Saturday marks one year from the day tornados raked across the Midwest and South, killing 40 across the country and nearly obliterating towns like Marysville and Henryville in Indiana and West Liberty, Kentucky.
Here’s what I found when I arrived in Marysville right after the tornado:
Some of the worst damage was in southern Indiana. Only an hour after one tornado tore through Marysville, Bobby Fulkerson tried to save his son’s possessions. He stood on the porch roof, which had been moved about 12 feet from the storm.
“It’s a mess,” he said.
The wind was still gusting as Fulkerson picked gingerly around his son’s house. He nailed boards over the shattered windows to prevent further damage as his 10-year-old granddaughter, Laakin, poked her head out. She was kept at school over in Charlestown during the storm
“Somebody on my bus told me that Marysville is completely destroyed, and … I panicked and started crying,” she said.
Marysville isn’t completely destroyed — the tiny town’s post office and hardware store are still standing — but the main residential areas are leveled.
Four-wheel, all-terrain vehicles zoom by. With streets blocked by downed trees, this is the fastest way to get around.
Rescue workers went house-to-house searching for survivors as some residents were packing up. One carried a dog, another a basketful of books.
The tornado hit Marvin Tucker’s home, shearing off the roof and breaking the windows.
“We [were] in one room and it hit … it took a dresser that was over next to one wall and just flipped it over,” he said.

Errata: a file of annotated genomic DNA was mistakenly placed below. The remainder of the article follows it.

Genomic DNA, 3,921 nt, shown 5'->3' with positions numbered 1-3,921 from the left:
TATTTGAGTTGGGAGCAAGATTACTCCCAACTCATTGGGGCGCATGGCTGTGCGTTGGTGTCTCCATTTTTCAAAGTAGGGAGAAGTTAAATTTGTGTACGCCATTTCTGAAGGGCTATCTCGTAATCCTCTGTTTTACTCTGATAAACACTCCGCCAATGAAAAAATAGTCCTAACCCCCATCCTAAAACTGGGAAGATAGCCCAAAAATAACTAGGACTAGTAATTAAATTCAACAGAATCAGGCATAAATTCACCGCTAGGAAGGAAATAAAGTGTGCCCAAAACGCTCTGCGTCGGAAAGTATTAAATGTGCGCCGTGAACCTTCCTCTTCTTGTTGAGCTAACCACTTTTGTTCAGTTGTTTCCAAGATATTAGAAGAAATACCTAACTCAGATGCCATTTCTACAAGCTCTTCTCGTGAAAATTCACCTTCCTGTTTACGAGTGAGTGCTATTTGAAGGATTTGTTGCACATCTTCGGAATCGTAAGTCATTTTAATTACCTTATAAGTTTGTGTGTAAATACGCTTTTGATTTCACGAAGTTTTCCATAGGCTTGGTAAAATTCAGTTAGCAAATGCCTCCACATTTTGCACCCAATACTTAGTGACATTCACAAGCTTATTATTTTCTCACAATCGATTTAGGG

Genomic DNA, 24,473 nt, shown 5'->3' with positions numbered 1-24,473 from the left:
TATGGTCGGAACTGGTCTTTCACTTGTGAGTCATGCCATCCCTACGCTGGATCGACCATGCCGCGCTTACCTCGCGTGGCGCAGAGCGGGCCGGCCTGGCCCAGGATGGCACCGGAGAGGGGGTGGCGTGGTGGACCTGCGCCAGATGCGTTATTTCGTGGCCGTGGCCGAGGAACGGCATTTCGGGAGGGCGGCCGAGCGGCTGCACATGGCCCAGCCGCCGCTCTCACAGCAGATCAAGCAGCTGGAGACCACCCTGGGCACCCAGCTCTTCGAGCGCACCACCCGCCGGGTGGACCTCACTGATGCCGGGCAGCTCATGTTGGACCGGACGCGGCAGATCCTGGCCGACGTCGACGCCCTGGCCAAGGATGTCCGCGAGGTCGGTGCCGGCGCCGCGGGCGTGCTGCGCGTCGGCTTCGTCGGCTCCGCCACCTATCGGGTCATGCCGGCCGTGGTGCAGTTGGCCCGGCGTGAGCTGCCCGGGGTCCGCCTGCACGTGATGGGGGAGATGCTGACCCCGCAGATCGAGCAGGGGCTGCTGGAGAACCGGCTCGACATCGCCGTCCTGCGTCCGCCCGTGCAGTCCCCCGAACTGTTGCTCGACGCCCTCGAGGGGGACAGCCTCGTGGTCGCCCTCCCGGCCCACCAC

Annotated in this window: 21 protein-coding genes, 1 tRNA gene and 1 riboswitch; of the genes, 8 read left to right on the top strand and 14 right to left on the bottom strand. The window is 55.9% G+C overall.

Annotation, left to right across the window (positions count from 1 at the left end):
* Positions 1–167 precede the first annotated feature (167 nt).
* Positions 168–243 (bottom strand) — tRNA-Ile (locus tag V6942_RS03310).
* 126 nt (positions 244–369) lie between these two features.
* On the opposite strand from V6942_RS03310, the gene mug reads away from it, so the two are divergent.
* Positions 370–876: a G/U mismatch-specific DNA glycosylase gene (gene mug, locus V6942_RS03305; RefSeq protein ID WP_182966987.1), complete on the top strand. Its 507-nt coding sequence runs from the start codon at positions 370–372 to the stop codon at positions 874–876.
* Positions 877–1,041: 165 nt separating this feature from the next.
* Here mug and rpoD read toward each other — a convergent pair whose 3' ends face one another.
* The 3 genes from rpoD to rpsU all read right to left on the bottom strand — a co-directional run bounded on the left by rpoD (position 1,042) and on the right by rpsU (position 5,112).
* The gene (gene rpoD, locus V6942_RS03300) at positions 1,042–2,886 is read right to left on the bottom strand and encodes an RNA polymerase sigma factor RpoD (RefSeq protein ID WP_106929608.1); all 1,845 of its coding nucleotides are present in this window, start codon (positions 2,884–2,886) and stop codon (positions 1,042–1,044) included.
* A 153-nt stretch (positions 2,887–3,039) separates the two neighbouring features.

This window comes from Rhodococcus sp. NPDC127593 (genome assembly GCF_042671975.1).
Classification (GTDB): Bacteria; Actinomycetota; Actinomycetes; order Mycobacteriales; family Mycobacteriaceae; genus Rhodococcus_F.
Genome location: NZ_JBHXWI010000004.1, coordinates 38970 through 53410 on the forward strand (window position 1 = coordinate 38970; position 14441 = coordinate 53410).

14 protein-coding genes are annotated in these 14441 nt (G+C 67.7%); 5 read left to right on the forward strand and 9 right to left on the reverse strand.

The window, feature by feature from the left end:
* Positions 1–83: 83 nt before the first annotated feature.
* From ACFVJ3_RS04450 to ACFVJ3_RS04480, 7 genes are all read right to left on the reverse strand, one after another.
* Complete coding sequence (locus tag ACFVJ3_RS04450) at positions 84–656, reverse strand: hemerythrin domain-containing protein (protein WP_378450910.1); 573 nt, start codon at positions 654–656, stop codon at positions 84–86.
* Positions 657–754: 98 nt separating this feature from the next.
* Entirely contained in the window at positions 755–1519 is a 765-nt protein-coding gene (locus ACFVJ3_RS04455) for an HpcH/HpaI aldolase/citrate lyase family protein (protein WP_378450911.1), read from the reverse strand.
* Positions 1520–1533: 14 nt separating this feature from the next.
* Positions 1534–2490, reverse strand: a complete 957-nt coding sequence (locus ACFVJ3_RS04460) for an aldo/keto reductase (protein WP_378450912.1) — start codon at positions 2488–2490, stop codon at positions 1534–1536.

In Henryville, it wasn’t much better. Across the street from the partially-leveled school, a school bus sat inside where a restaurant used to be. Two days after the storm, people milled around organizing donated clothes and bottled water. Students wondered where they’d be going to school, and whether there would be a prom and graduation.
Here’s an audio slideshow with some pictures and voices from the communities affected by the storm:
A year later, progress has been made but none of the towns are quite like they were before the storm.
The Associated Press reports that a lot of buildings have been rebuilt in West Liberty, but empty lots are common. An influx of nearly $30 million in federal, state and private money will go toward building a youth recreation center, a new cooperative extension office and a new parking garage, as well as renovating and restoring the county office building, community center and old county courthouse.